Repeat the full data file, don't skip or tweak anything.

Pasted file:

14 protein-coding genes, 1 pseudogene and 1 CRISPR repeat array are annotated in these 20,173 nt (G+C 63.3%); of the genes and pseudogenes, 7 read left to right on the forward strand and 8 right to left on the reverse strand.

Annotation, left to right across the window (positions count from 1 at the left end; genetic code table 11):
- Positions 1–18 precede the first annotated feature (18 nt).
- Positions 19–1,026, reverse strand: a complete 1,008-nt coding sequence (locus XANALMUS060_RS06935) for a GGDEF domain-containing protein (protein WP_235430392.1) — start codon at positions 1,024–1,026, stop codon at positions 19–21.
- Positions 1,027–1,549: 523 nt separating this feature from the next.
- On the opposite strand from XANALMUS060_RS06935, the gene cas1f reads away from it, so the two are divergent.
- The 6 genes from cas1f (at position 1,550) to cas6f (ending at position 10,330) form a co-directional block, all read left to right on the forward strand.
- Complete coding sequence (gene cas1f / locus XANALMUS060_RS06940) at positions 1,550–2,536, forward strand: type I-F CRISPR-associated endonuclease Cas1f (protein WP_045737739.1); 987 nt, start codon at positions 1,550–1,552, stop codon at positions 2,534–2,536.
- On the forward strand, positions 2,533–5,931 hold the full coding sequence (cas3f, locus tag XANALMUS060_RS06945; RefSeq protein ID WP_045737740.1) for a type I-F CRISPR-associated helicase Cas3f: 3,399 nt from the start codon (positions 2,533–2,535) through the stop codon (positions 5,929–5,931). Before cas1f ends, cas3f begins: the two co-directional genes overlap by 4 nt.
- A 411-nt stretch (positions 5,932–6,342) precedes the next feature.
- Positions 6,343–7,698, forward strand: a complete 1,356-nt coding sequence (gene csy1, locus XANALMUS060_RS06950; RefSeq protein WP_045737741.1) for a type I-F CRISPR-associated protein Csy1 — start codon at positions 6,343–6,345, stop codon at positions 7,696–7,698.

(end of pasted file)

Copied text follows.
14 protein-coding genes, 1 pseudogene and 1 CRISPR repeat array are annotated in these 20,173 nt (G+C 63.3%); of the genes and pseudogenes, 7 read left to right on the forward strand and 8 right to left on the reverse strand.

Annotation, left to right across the window (positions count from 1 at the left end; genetic code table 11):
- Positions 1–18 precede the first annotated feature (18 nt).
- Positions 19–1,026, reverse strand: a complete 1,008-nt coding sequence (locus XANALMUS060_RS06935) for a GGDEF domain-containing protein (protein WP_235430392.1) — start codon at positions 1,024–1,026, stop codon at positions 19–21.
- Positions 1,027–1,549: 523 nt separating this feature from the next.
- On the opposite strand from XANALMUS060_RS06935, the gene cas1f reads away from it, so the two are divergent.
- The 6 genes from cas1f (at position 1,550) to cas6f (ending at position 10,330) form a co-directional block, all read left to right on the forward strand.
- Complete coding sequence (gene cas1f / locus XANALMUS060_RS06940) at positions 1,550–2,536, forward strand: type I-F CRISPR-associated endonuclease Cas1f (protein WP_045737739.1); 987 nt, start codon at positions 1,550–1,552, stop codon at positions 2,534–2,536.
- On the forward strand, positions 2,533–5,931 hold the full coding sequence (cas3f, locus tag XANALMUS060_RS06945; RefSeq protein ID WP_045737740.1) for a type I-F CRISPR-associated helicase Cas3f: 3,399 nt from the start codon (positions 2,533–2,535) through the stop codon (positions 5,929–5,931). Before cas1f ends, cas3f begins: the two co-directional genes overlap by 4 nt.
- A 411-nt stretch (positions 5,932–6,342) precedes the next feature.
- Positions 6,343–7,698, forward strand: a complete 1,356-nt coding sequence (gene csy1, locus XANALMUS060_RS06950; RefSeq protein WP_045737741.1) for a type I-F CRISPR-associated protein Csy1 — start codon at positions 6,343–6,345, stop codon at positions 7,696–7,698.